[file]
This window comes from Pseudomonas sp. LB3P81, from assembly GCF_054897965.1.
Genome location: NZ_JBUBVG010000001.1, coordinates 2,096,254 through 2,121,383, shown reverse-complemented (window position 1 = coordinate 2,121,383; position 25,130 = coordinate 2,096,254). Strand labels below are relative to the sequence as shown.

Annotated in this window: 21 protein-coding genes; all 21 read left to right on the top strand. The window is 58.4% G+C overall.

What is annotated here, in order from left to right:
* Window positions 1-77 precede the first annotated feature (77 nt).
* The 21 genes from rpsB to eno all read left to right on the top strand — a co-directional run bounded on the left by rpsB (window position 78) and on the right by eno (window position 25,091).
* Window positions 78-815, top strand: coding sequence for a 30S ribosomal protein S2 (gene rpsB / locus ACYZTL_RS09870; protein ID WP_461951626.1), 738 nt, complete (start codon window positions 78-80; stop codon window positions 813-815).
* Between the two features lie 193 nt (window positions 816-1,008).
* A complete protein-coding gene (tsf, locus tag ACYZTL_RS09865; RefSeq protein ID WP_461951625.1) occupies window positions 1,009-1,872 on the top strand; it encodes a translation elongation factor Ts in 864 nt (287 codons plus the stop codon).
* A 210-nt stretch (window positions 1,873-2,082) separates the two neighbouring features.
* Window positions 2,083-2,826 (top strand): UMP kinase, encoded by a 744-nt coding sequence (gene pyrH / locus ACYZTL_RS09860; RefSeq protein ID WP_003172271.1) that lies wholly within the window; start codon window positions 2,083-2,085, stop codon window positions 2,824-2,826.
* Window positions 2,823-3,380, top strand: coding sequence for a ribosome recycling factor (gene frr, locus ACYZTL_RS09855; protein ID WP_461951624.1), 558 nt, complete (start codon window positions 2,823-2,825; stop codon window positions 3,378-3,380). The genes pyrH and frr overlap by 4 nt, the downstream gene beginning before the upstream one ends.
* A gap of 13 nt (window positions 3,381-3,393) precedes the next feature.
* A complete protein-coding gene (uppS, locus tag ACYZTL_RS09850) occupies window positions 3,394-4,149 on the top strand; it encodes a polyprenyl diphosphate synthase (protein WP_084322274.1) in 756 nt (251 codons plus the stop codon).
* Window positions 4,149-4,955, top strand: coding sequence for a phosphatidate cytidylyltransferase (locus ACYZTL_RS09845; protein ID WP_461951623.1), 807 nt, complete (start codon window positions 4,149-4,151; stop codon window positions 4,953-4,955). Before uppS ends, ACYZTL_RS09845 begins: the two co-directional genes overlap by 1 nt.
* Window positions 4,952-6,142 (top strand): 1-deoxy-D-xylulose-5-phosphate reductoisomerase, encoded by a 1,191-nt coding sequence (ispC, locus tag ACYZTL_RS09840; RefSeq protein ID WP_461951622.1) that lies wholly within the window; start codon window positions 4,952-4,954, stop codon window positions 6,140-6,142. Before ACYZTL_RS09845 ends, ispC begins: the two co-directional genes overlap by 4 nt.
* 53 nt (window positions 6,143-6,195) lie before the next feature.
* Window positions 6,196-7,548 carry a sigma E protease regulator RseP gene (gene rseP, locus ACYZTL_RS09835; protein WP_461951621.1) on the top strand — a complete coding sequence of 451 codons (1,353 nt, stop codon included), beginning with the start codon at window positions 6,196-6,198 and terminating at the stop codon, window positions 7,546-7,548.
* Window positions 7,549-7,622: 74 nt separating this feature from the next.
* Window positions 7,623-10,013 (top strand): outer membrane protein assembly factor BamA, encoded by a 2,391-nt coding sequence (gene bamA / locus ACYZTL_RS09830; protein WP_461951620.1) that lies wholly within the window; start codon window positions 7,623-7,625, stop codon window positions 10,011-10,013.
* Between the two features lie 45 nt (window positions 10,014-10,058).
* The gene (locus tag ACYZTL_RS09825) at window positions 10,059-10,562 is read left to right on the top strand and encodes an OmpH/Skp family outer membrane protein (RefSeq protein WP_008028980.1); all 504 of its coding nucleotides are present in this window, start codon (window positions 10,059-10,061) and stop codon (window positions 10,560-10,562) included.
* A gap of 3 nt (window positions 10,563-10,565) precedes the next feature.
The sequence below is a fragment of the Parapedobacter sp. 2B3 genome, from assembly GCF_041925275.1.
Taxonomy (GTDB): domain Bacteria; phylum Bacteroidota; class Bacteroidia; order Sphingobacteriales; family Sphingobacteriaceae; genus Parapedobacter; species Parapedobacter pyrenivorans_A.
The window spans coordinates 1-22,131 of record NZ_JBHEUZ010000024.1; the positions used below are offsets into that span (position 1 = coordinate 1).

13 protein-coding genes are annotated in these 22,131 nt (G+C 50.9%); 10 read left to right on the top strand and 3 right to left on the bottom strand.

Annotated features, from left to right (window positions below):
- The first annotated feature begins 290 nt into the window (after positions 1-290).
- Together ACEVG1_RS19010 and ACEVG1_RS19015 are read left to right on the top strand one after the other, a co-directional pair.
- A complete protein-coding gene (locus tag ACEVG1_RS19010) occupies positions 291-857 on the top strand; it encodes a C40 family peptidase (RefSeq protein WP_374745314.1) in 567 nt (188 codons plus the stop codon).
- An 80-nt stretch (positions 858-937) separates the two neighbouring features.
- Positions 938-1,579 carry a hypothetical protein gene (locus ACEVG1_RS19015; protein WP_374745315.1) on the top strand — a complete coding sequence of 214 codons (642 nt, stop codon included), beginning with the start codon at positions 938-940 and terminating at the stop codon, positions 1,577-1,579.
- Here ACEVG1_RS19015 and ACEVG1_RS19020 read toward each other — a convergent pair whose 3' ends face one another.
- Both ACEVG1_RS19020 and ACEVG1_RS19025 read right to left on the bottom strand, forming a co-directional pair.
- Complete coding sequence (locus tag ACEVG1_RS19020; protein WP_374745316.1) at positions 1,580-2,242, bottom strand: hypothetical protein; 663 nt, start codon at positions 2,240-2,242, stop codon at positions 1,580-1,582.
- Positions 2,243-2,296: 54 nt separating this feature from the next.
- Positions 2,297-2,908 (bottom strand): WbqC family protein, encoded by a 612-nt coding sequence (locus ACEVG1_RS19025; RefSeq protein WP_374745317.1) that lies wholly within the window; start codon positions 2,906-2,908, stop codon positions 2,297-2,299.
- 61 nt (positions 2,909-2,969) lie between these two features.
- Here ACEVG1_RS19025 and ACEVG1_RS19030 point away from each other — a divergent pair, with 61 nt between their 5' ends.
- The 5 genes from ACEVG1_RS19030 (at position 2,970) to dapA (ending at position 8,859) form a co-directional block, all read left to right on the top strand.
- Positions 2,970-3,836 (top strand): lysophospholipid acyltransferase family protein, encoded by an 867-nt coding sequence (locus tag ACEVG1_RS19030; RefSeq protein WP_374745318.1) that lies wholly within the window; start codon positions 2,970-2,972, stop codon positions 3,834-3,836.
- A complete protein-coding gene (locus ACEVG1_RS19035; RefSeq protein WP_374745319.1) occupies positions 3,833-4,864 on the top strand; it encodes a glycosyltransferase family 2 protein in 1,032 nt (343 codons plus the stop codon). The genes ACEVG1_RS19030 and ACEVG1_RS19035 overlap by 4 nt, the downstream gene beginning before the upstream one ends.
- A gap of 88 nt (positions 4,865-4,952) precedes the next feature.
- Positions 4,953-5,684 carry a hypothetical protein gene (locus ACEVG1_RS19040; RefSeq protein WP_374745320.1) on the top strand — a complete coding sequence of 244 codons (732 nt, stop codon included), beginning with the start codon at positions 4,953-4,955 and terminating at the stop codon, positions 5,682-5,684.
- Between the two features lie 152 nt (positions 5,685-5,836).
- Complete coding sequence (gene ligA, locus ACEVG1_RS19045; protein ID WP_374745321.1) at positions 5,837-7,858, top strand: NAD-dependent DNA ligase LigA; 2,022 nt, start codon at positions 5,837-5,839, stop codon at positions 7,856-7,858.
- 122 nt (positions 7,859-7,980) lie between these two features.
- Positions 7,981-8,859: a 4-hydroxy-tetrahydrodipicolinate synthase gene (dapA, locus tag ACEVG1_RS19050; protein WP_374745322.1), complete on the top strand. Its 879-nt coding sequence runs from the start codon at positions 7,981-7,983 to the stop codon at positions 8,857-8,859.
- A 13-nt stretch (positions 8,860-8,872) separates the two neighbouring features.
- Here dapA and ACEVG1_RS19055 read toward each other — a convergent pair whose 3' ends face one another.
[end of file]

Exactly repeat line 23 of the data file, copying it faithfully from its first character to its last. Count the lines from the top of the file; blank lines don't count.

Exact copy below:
* A gap of 3 nt (window positions 10,563-10,565) precedes the next feature.